A publication of AAEA

A publication of AAEA
U.S.-China Trade Dispute and Potential Impacts to Agriculture

U.S.-China Trade Dispute and Potential Impacts to Agriculture

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Theme Overview: U.S.–China Trade Dispute and Potential Impacts on Agriculture

Mary A. Marchant and H. Holly Wang

The U.S. and China have dueled in an escalating trade dispute since early 2018. This theme recaps tariff actions, emphasizing agriculture; reviews the importance of U.S.–China agricultural trade; and introduces a series of papers that examine the potential impacts of such tariffs.

Predicting Potential Impacts of China’s Retaliatory Tariffs on the U.S. Farm Sector

Yuqing Zheng, Dallas Wood, H. Holly Wang, and Jason P. H. Jones

In April 2018, China proposed import tariffs up to 25% on hundreds of U.S. products, including soybeans, cotton, sorghum, and pork. We analyze the potential impact of these tariffs on U.S. domestic prices, production, and economic welfare. U.S. exports to China could decrease as much as 83%.

Impacts of Possible Chinese 25% Tariff on U.S. Soybeans and Other Agricultural Commodities

Farzad Taheripour and Wallace E. Tyner

If China imposes a 25% tariff on U.S. agricultural products, after multi-year adjustments, U.S. exports of soybeans to China will drop 69%, costing the United States and China each $2.5 billion annually. With this tariff, Brazil will export 27% more soybeans to China and annually gain $2.1 billion.

Upheaval in China’s Imports of U.S. Sorghum

James Hansen, Mary A. Marchant, Wei Zhang, and Jason Grant

China’s recent policies on the sorghum market and imports of sorghum as a substitute for higher-priced domestic corn are discussed. Recent trade-restricting actions and reversals against imports of U.S. sorghum raise uncertainty for U.S. farmers, exporters, and Chinese importers.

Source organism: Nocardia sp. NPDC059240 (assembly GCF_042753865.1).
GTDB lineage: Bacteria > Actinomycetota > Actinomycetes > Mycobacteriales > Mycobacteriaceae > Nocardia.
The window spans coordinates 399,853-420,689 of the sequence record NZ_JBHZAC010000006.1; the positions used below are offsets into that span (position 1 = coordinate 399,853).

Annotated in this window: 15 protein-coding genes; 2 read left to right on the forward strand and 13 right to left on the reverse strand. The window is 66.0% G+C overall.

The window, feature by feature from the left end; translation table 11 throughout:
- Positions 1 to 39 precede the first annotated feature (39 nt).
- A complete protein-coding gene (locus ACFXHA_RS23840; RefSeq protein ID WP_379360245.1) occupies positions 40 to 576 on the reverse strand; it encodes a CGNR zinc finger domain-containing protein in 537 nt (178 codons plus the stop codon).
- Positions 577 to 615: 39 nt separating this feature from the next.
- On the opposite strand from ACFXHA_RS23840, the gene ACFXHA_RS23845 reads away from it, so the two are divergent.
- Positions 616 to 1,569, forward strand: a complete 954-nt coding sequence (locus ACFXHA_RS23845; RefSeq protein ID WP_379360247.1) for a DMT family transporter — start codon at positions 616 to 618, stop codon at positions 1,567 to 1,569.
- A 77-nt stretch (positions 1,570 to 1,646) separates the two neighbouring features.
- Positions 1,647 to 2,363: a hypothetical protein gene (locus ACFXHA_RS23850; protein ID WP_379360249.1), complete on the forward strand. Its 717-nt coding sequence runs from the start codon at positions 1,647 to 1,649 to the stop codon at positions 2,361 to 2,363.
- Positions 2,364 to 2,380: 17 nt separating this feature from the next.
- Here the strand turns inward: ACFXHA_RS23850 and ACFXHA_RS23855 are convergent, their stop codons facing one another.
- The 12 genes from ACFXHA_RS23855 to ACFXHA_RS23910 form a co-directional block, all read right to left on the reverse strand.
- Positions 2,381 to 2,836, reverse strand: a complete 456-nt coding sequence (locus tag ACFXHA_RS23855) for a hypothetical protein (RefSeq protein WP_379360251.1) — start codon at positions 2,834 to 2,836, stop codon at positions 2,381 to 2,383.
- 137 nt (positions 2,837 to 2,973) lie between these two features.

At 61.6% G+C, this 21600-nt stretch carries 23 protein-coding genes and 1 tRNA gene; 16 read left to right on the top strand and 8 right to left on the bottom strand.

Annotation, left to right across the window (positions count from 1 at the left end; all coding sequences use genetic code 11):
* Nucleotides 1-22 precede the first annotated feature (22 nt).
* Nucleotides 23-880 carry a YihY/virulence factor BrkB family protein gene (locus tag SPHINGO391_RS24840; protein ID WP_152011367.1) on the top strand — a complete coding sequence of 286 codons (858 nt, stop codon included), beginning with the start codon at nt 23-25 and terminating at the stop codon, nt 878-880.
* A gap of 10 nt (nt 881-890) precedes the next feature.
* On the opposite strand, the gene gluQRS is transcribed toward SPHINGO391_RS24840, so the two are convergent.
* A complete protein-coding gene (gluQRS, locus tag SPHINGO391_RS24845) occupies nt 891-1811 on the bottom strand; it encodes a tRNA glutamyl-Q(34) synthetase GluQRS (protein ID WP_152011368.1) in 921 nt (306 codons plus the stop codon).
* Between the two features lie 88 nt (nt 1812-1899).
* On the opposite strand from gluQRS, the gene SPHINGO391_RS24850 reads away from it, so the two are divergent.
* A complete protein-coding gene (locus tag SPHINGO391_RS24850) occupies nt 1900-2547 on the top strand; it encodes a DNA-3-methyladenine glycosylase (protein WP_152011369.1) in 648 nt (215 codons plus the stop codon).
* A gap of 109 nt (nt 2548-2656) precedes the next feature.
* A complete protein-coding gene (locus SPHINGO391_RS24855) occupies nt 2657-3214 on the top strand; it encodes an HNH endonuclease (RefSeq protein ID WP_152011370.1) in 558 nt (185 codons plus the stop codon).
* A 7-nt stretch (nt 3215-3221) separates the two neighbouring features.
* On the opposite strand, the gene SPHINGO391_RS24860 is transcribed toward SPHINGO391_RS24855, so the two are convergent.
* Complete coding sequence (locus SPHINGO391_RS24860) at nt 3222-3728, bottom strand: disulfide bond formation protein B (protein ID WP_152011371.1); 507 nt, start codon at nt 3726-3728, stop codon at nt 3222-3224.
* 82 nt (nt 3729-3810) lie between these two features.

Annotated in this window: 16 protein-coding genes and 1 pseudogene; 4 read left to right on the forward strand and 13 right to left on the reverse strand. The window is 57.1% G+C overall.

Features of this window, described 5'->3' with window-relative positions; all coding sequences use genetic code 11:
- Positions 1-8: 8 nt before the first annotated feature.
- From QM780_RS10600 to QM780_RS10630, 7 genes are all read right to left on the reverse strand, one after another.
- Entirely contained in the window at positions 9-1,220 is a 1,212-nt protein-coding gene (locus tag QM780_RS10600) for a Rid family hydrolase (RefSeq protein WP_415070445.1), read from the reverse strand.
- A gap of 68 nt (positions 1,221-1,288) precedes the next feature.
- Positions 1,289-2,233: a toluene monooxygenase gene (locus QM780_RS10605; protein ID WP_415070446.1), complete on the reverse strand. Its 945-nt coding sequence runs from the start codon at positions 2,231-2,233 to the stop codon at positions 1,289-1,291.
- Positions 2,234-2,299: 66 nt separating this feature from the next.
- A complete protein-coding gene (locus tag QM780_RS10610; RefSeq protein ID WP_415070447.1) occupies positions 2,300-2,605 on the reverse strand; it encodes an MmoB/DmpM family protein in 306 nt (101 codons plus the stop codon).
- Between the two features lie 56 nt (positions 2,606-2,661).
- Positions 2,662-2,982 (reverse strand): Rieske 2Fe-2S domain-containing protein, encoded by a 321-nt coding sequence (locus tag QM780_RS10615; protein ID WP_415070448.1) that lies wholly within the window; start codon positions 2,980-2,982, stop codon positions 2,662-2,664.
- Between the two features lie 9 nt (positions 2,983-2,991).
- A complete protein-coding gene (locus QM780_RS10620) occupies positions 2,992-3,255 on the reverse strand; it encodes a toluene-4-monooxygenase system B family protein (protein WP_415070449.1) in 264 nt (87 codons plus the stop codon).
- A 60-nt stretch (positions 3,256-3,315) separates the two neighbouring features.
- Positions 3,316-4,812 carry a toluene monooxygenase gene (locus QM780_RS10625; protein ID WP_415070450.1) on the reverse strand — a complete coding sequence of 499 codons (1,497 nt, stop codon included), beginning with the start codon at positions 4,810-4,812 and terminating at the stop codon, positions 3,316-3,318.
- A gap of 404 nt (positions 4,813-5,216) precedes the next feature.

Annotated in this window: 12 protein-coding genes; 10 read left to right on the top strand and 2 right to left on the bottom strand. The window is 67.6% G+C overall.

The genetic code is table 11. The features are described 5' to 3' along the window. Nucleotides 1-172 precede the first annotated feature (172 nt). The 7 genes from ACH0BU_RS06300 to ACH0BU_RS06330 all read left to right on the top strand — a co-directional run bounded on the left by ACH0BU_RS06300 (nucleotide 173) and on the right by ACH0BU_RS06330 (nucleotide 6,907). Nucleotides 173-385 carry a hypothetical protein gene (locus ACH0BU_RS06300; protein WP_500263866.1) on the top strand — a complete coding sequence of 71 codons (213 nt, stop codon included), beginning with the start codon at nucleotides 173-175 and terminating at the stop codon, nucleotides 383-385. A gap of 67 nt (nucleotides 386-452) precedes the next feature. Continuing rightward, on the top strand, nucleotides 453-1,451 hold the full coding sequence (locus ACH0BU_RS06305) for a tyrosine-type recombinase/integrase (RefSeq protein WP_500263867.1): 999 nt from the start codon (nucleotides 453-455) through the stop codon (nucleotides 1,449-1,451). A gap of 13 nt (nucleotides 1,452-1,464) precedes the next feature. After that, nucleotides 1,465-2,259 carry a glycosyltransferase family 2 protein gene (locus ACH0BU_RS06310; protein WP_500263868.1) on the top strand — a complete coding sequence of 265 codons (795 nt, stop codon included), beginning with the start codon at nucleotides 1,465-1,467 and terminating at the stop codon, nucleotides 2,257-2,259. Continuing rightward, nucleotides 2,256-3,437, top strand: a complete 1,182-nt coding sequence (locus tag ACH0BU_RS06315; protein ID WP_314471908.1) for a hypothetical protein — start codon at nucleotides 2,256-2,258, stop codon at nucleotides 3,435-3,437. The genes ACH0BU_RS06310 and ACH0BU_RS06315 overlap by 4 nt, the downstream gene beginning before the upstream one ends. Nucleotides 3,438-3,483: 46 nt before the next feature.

Chinese Trade Retaliation May Diminish U.S. Wine Export Potential

Amanda M. Countryman and Andrew Muhammad

China responded to U.S. Section 232 tariffs on imported steel and aluminum by imposing retaliatory tariffs on 128 U.S.-sourced products, including wine. This article describes the current composition of the Chinese wine import market and the potential negative impacts of the retaliatory tariff on U.S. wine exports to China.

China’s Potential Cotton Tariffs and U.S. Cotton Exports: Lessons from History

Yangxuan Liu, John R. C. Robinson, and W. Donald Shurley

A Chinese import tariff on U.S. cotton could cause near-term market disruptions. But, recent history shows that Chinese cotton policy interventions have caused only a “reshuffling” in global cotton trade. Such an outcome could minimize the longer-term impacts of a potential Chinese tariff on U.S. cotton exports.